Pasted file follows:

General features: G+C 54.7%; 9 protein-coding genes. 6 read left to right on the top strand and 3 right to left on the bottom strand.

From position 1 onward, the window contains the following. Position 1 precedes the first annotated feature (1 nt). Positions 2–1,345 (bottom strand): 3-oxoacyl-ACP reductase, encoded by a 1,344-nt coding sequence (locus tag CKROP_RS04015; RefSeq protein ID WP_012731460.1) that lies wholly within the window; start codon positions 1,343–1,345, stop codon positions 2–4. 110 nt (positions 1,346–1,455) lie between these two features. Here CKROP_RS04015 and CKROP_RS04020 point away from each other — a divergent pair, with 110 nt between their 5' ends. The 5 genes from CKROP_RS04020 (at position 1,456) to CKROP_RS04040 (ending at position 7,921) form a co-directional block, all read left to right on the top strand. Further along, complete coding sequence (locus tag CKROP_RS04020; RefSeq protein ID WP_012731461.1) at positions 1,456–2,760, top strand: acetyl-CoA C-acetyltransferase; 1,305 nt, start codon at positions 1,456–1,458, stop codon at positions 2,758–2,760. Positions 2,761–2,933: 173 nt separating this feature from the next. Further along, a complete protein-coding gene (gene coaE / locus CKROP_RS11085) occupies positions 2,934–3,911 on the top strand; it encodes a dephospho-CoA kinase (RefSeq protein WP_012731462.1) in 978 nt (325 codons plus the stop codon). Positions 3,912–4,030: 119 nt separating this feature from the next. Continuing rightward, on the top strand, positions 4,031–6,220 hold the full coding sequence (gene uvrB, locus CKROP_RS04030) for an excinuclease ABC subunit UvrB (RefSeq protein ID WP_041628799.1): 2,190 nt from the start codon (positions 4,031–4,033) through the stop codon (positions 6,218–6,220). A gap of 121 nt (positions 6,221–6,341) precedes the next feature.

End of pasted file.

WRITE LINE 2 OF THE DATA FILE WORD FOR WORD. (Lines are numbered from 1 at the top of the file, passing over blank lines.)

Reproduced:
From position 1 onward, the window contains the following. Position 1 precedes the first annotated feature (1 nt). Positions 2–1,345 (bottom strand): 3-oxoacyl-ACP reductase, encoded by a 1,344-nt coding sequence (locus tag CKROP_RS04015; RefSeq protein ID WP_012731460.1) that lies wholly within the window; start codon positions 1,343–1,345, stop codon positions 2–4. 110 nt (positions 1,346–1,455) lie between these two features. Here CKROP_RS04015 and CKROP_RS04020 point away from each other — a divergent pair, with 110 nt between their 5' ends. The 5 genes from CKROP_RS04020 (at position 1,456) to CKROP_RS04040 (ending at position 7,921) form a co-directional block, all read left to right on the top strand. Further along, complete coding sequence (locus tag CKROP_RS04020; RefSeq protein ID WP_012731461.1) at positions 1,456–2,760, top strand: acetyl-CoA C-acetyltransferase; 1,305 nt, start codon at positions 1,456–1,458, stop codon at positions 2,758–2,760. Positions 2,761–2,933: 173 nt separating this feature from the next. Further along, a complete protein-coding gene (gene coaE / locus CKROP_RS11085) occupies positions 2,934–3,911 on the top strand; it encodes a dephospho-CoA kinase (RefSeq protein WP_012731462.1) in 978 nt (325 codons plus the stop codon). Positions 3,912–4,030: 119 nt separating this feature from the next. Continuing rightward, on the top strand, positions 4,031–6,220 hold the full coding sequence (gene uvrB, locus CKROP_RS04030) for an excinuclease ABC subunit UvrB (RefSeq protein ID WP_041628799.1): 2,190 nt from the start codon (positions 4,031–4,033) through the stop codon (positions 6,218–6,220). A gap of 121 nt (positions 6,221–6,341) precedes the next feature.